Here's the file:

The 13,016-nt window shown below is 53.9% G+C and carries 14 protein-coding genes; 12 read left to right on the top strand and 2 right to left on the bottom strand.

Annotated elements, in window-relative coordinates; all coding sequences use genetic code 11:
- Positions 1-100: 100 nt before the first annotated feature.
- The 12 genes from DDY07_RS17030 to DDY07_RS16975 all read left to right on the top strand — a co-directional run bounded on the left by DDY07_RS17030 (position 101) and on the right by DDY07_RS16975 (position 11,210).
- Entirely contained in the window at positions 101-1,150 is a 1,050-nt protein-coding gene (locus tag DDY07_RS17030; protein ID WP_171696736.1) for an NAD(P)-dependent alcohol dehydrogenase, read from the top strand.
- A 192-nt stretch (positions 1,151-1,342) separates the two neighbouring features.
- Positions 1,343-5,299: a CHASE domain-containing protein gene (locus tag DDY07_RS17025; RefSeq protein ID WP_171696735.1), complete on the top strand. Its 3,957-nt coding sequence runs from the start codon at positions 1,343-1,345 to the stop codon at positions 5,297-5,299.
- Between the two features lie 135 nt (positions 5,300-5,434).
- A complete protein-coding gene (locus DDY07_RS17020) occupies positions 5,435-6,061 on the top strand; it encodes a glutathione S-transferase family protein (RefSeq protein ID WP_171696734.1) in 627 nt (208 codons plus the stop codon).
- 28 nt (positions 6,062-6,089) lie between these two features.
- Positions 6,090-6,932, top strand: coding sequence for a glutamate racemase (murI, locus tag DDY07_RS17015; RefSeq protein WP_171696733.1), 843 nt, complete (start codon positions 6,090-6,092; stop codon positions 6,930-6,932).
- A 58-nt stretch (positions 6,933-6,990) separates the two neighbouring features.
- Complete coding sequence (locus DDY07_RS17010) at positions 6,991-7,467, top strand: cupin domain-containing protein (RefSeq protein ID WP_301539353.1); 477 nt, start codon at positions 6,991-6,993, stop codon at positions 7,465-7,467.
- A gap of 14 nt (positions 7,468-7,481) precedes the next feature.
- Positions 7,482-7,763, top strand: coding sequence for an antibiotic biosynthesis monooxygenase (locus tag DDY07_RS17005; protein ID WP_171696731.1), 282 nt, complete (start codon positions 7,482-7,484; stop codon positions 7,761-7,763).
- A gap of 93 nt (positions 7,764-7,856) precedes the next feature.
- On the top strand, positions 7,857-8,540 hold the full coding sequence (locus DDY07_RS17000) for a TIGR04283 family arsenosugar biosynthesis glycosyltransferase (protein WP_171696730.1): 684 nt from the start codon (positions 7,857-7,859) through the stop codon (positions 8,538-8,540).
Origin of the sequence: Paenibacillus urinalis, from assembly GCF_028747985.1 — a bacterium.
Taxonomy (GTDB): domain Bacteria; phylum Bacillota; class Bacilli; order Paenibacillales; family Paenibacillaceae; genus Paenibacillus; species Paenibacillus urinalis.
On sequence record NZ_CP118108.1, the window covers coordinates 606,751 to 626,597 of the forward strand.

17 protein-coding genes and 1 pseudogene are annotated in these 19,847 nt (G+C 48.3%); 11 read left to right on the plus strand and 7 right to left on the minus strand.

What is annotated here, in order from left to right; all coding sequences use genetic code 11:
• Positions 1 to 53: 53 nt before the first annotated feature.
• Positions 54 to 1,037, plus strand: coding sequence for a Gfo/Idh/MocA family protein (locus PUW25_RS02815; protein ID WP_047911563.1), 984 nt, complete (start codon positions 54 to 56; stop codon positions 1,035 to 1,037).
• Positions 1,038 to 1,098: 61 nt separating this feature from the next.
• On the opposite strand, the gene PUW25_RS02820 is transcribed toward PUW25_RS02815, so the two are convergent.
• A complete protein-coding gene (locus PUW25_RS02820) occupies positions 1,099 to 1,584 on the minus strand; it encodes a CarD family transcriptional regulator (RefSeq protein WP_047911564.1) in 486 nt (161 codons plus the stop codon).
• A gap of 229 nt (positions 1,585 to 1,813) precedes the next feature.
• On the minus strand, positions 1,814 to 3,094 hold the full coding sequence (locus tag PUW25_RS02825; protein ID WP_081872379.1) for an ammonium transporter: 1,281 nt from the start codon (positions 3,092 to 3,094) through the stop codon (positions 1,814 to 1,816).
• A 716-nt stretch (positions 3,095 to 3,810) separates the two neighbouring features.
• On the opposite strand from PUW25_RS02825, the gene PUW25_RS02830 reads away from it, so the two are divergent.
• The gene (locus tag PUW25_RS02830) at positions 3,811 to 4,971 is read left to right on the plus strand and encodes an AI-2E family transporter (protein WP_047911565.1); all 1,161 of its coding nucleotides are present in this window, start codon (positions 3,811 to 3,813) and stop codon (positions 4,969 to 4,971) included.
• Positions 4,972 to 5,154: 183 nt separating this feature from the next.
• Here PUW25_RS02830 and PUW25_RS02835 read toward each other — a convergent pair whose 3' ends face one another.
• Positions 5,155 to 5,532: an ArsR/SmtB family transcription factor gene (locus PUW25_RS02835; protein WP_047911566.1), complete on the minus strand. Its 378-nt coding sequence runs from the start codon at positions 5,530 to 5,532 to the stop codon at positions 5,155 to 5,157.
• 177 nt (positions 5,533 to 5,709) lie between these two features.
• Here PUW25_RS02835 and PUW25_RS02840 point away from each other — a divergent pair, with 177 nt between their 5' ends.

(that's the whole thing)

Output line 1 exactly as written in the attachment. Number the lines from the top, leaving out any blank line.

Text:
The 13,016-nt window shown below is 53.9% G+C and carries 14 protein-coding genes; 12 read left to right on the top strand and 2 right to left on the bottom strand.